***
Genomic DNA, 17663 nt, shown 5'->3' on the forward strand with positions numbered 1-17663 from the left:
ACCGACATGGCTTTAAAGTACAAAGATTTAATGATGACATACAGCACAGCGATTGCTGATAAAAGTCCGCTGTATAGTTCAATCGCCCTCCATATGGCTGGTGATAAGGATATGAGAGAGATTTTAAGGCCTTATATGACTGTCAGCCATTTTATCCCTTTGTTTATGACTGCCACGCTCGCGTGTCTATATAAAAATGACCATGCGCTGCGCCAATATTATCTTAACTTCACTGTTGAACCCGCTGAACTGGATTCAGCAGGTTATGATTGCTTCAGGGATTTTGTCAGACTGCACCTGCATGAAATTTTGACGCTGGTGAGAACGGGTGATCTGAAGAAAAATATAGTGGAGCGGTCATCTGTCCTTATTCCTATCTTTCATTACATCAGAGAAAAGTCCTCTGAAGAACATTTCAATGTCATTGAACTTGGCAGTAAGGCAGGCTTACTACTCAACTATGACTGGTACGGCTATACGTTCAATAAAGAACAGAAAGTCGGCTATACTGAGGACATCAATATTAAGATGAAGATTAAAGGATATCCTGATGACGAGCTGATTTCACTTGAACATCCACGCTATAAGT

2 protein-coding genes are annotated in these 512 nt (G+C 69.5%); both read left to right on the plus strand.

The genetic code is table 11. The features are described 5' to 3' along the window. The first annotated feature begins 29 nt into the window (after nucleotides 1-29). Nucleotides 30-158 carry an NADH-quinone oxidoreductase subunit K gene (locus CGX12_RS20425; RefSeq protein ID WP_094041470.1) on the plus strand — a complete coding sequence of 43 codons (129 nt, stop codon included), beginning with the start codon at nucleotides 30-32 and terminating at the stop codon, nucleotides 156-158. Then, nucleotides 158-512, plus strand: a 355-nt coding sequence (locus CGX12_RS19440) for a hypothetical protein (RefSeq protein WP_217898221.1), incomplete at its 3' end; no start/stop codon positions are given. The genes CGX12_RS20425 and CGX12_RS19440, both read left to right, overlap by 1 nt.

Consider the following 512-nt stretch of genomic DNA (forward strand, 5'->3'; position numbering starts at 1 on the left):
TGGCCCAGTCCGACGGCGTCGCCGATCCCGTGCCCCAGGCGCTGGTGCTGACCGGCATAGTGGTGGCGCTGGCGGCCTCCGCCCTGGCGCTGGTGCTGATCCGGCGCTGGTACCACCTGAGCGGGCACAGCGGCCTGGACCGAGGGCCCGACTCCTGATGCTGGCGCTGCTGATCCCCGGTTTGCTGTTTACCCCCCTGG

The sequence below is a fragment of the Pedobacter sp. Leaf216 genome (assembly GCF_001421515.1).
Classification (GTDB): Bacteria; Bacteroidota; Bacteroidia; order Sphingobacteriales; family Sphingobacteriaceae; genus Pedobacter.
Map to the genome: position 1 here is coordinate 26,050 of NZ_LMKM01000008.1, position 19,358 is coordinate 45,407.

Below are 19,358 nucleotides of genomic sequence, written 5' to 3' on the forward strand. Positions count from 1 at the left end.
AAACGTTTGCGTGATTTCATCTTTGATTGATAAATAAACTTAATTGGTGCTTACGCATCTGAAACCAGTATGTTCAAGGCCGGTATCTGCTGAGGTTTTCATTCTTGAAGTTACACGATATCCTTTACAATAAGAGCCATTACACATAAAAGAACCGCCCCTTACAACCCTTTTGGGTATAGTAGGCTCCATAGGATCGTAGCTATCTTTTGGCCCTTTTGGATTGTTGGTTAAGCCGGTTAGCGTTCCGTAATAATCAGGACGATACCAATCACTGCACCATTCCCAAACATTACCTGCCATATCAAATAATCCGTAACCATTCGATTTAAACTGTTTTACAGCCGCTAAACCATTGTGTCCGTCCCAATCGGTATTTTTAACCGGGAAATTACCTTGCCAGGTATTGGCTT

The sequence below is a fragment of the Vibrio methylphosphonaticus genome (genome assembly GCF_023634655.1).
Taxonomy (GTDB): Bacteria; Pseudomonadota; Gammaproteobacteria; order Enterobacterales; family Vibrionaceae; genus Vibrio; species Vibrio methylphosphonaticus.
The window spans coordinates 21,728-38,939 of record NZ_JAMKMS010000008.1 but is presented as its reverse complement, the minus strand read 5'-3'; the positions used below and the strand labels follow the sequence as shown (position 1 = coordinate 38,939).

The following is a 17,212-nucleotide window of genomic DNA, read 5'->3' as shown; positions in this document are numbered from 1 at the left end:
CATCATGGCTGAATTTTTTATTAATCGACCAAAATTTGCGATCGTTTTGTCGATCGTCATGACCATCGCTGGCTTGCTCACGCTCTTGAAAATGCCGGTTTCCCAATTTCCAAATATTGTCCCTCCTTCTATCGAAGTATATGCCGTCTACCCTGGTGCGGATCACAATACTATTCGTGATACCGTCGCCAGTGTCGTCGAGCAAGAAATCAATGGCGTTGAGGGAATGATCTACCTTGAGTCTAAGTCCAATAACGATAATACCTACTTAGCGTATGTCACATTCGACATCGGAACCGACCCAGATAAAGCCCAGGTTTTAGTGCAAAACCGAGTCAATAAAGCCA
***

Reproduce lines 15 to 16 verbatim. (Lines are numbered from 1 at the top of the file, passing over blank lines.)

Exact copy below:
The following is a 17,212-nucleotide window of genomic DNA, read 5'->3' as shown; positions in this document are numbered from 1 at the left end:
CATCATGGCTGAATTTTTTATTAATCGACCAAAATTTGCGATCGTTTTGTCGATCGTCATGACCATCGCTGGCTTGCTCACGCTCTTGAAAATGCCGGTTTCCCAATTTCCAAATATTGTCCCTCCTTCTATCGAAGTATATGCCGTCTACCCTGGTGCGGATCACAATACTATTCGTGATACCGTCGCCAGTGTCGTCGAGCAAGAAATCAATGGCGTTGAGGGAATGATCTACCTTGAGTCTAAGTCCAATAACGATAATACCTACTTAGCGTATGTCACATTCGACATCGGAACCGACCCAGATAAAGCCCAGGTTTTAGTGCAAAACCGAGTCAATAAAGCCA